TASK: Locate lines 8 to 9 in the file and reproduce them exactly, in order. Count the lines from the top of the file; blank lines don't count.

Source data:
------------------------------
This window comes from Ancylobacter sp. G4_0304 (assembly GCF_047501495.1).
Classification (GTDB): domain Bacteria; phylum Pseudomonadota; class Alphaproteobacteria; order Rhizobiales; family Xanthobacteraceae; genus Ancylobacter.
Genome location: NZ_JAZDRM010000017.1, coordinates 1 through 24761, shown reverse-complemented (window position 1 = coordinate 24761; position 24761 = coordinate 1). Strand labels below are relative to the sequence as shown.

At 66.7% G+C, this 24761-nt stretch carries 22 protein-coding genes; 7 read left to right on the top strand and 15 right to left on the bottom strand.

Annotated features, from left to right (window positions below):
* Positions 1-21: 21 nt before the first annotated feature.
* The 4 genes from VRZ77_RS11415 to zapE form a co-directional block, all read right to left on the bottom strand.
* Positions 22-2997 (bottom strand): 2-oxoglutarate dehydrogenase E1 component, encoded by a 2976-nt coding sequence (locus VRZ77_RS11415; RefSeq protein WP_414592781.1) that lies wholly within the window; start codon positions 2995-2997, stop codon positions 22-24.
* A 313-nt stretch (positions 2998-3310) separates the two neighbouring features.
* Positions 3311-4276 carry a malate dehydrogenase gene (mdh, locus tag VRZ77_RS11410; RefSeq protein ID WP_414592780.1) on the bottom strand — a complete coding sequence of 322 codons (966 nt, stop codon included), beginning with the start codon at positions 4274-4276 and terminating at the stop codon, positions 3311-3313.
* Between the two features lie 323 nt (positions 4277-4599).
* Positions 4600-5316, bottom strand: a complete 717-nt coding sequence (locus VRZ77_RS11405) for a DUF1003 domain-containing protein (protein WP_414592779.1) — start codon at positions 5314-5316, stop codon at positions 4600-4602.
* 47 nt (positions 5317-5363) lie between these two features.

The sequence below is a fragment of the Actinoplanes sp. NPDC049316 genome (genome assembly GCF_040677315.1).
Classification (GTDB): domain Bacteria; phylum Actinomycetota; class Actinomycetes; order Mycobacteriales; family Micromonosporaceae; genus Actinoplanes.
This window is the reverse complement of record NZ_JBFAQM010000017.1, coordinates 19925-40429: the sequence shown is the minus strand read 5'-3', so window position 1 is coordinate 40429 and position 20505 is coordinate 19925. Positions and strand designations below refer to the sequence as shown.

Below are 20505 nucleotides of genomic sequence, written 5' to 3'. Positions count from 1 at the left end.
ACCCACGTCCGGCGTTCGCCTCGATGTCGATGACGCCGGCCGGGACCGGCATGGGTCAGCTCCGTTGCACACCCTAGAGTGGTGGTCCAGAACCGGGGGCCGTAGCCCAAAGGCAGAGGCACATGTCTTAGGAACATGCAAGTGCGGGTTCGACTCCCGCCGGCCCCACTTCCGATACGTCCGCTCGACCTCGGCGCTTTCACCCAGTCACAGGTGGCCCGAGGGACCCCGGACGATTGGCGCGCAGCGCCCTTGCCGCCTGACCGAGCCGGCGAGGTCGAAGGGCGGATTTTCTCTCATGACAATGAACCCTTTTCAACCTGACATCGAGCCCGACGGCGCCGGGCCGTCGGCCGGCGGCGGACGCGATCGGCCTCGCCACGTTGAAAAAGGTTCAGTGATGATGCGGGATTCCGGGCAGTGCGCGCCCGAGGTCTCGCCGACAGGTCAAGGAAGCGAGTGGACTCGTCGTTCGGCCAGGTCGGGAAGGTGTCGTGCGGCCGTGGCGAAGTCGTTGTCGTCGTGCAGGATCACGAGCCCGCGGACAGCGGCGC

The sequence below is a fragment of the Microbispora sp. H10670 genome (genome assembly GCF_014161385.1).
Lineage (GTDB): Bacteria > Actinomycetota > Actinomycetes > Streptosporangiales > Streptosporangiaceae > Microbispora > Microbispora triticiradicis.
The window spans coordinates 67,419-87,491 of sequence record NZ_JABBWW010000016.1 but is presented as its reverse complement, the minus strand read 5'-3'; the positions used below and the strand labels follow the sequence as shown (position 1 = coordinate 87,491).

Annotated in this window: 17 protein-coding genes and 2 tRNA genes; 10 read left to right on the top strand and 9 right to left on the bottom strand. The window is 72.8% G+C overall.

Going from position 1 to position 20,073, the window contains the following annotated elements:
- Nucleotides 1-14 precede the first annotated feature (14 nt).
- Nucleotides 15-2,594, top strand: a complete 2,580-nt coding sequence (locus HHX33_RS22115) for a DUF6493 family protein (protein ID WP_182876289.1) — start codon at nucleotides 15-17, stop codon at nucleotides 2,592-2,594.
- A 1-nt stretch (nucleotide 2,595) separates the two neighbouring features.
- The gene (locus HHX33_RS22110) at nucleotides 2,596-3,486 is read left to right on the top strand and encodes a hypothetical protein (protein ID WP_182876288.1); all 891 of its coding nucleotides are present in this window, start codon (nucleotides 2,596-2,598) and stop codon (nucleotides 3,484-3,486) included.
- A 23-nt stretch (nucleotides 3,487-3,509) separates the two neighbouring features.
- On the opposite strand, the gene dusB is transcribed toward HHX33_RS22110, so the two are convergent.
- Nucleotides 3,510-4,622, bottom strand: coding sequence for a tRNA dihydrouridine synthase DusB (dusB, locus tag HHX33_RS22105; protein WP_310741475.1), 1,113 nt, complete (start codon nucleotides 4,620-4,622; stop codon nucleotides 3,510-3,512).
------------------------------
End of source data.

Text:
* Positions 22-2997 (bottom strand): 2-oxoglutarate dehydrogenase E1 component, encoded by a 2976-nt coding sequence (locus VRZ77_RS11415; RefSeq protein WP_414592781.1) that lies wholly within the window; start codon positions 2995-2997, stop codon positions 22-24.
* A 313-nt stretch (positions 2998-3310) separates the two neighbouring features.